As regular readers know, ICANN holds lengthy, in-depth discussions devoted to DNSSEC at each of its three annual meetings. The half-day session held at ICANN 43 in Costa Rica last month was particularly interesting. What became clear is that the industry is quickly moving into the end-user adoption phase of global DNSSEC deployment.
If you're not a regular reader, I should quickly explain that DNSSEC (Domain Name System Security Extensions) is the next-generation protocol that enables domain name registrants to give their users a more secure, trustworthy experience. Using cryptographic signatures, DNSSEC prevents man-in-the-middle spoofing attacks, such as the one illustrated by the Kaminsky Bug in 2008.
During the session, attendees first heard from various domain name registries. Staffan Hagnel from .SE, the pioneering Swedish ccTLD operator, explained how the registry persuaded its customers to adopt DNSSEC en masse by offering discounts to registrars. When .SE offered a 2.5% discount, he said, it had almost no effect. However, when the registry doubled the discount to 5% for any domain that was signed by the end of the year, DNSSEC adoption jumped from 4,000 domains to 172,000, literally overnight. It now plans to offer a 7.5% discount with the goal to get to 350,000 signed domains by the end of 2012.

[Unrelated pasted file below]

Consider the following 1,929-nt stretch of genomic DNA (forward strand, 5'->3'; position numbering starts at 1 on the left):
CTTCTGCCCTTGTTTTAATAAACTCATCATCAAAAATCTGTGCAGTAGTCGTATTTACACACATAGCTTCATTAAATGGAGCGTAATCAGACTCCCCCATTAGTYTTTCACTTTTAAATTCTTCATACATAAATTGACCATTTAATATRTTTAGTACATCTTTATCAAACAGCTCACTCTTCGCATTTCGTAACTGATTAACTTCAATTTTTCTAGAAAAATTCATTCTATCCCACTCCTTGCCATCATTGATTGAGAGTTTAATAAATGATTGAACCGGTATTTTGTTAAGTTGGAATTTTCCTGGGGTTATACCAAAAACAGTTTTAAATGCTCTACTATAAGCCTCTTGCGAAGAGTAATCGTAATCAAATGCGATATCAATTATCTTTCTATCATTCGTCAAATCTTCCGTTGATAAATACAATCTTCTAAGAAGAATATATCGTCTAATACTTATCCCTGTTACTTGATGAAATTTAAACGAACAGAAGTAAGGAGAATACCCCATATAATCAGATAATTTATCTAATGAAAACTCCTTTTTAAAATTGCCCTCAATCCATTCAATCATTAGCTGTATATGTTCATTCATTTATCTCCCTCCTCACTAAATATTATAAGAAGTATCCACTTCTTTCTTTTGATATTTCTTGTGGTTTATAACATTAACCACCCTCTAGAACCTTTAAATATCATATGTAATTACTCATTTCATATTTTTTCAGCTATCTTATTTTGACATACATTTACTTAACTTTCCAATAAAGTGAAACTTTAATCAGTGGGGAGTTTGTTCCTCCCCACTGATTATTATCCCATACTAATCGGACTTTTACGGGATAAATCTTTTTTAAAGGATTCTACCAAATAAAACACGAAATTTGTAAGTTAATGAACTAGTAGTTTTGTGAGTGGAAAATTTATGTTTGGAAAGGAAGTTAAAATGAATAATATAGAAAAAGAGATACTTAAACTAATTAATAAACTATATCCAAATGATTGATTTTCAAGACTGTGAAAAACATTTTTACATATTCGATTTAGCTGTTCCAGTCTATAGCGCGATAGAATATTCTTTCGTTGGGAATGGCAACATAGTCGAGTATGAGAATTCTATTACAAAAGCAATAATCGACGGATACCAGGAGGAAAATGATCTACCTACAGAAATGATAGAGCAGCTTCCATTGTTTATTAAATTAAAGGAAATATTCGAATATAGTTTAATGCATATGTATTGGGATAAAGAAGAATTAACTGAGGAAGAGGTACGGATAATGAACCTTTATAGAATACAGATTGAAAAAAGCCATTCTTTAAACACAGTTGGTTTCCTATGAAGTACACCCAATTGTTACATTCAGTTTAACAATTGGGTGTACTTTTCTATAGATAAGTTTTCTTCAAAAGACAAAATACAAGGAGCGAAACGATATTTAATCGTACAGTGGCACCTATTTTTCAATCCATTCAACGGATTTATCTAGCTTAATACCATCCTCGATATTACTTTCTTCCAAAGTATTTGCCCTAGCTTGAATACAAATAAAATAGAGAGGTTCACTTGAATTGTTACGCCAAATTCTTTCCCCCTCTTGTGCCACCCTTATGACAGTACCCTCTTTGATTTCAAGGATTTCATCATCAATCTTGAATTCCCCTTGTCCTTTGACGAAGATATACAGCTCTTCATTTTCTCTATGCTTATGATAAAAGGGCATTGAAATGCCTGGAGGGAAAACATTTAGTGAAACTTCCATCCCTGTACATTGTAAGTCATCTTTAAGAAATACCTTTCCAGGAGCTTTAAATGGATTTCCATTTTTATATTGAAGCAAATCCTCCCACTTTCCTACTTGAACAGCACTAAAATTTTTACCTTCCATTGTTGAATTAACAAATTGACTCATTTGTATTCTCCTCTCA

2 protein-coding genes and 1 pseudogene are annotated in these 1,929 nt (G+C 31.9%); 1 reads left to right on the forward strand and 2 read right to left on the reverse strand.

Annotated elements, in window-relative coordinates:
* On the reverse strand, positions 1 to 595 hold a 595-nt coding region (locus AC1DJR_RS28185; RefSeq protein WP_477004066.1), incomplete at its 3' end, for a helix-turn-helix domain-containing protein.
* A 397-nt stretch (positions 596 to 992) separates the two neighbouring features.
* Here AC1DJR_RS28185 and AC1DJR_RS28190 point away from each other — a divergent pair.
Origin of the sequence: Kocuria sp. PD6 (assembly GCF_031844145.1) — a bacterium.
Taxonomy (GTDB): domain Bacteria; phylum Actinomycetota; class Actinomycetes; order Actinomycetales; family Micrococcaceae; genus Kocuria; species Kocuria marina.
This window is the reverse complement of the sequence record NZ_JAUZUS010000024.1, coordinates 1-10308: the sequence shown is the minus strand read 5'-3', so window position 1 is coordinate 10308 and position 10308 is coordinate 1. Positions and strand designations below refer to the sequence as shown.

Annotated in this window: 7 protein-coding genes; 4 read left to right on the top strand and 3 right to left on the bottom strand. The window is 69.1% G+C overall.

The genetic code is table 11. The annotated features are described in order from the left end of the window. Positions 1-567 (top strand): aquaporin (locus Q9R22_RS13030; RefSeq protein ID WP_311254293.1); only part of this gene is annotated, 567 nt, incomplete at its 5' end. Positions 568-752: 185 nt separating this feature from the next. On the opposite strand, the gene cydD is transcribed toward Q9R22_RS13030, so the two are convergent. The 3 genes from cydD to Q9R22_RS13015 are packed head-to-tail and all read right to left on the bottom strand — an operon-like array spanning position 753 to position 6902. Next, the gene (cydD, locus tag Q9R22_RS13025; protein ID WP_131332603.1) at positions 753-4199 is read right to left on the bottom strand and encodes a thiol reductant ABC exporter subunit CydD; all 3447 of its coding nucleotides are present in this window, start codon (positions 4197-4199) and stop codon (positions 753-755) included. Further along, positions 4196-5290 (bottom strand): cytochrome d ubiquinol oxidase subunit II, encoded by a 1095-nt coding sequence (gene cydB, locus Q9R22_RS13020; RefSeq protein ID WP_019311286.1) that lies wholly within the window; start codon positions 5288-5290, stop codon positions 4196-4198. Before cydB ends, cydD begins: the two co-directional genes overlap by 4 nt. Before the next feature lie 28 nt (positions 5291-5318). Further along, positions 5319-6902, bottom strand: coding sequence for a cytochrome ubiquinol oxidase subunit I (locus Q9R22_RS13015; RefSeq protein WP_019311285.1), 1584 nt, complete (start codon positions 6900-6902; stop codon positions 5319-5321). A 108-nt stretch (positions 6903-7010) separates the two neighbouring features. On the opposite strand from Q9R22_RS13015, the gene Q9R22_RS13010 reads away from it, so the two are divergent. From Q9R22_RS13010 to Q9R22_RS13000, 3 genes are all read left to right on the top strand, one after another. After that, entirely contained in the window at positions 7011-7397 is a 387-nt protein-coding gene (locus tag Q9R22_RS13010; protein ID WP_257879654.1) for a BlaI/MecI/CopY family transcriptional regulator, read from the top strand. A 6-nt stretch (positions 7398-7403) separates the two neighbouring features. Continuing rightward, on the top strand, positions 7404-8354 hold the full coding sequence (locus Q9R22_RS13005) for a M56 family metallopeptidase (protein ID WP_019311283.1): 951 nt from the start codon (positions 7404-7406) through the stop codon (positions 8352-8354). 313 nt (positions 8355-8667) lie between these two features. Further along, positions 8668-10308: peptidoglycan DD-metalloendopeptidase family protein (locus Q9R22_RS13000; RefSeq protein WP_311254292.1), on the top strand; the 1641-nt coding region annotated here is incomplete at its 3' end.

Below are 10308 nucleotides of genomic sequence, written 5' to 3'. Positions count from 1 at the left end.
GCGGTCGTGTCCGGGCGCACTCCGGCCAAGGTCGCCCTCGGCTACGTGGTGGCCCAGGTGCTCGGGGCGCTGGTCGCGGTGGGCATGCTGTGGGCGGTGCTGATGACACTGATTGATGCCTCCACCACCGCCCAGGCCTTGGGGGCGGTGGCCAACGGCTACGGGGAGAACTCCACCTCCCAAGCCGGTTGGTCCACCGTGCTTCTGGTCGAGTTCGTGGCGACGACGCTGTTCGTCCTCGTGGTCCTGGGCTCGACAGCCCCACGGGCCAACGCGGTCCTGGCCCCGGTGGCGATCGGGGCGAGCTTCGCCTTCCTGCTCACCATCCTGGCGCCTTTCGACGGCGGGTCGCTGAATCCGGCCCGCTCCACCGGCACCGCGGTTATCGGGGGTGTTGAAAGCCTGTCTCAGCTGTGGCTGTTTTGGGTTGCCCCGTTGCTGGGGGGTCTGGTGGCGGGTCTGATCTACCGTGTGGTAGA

On the ISP side of the deployment initiative, Costa Rica delegates heard from Comcast, the large American ISP that took the bold decision to make all of its DNS servers validating resolvers. It has found that 1.75% of the top 2,000 domains requested by its customers are DNSSEC-aware (often, these same domains are also IPv6-compatible). The main issue Comcast has faced is a lack of consumer education. As I previously discussed, some Internet users thought Comcast was at fault when NASA.gov fumbled its DNSSEC key rollover in January.
Comcast's temporary solution to this problem is for a standardized "negative trust anchor" that can be placed into validating resolvers. This enables ISPs to create a manually validated exceptions list and avoid cutting off their customers from websites that have accidental DNSSEC issues.
Attendees at ICANN 43 also heard about PayPal's first-hand experience implementing DNSSEC across its 1,100 domain names. PayPal's Bill Smith explained how signing all these zones took lots of planning and preparation, starting with the company's least-used domains and working up to the popular ones. But, he said, that the experience was "not as hard as we might have thought." The roll out took eight months. He said that the next challenge is creating an effective key rollover strategy. If keys are updated too regularly, it could prove a drain on resources; too infrequently, and institutional DNSSEC knowledge could fade.
PayPal's experiences are those of an early adopter. DNSSEC will become easier over time as experience is gained and better tools become available. Several panelists at the Costa Rica session remarked that the new BIND 9.9 name server software has a feature that enables "bump in the wire" DNSSEC signing, potentially simplifying deployment. There are also managed DNS services, such as Afilias' own, which enable one-click DNSSEC deployment and fully outsourced key management.
|Cybersquatting||Policy & Regulation|
|DNS Security||Registry Services|
|IP Addressing||White Space|
Minds + Machines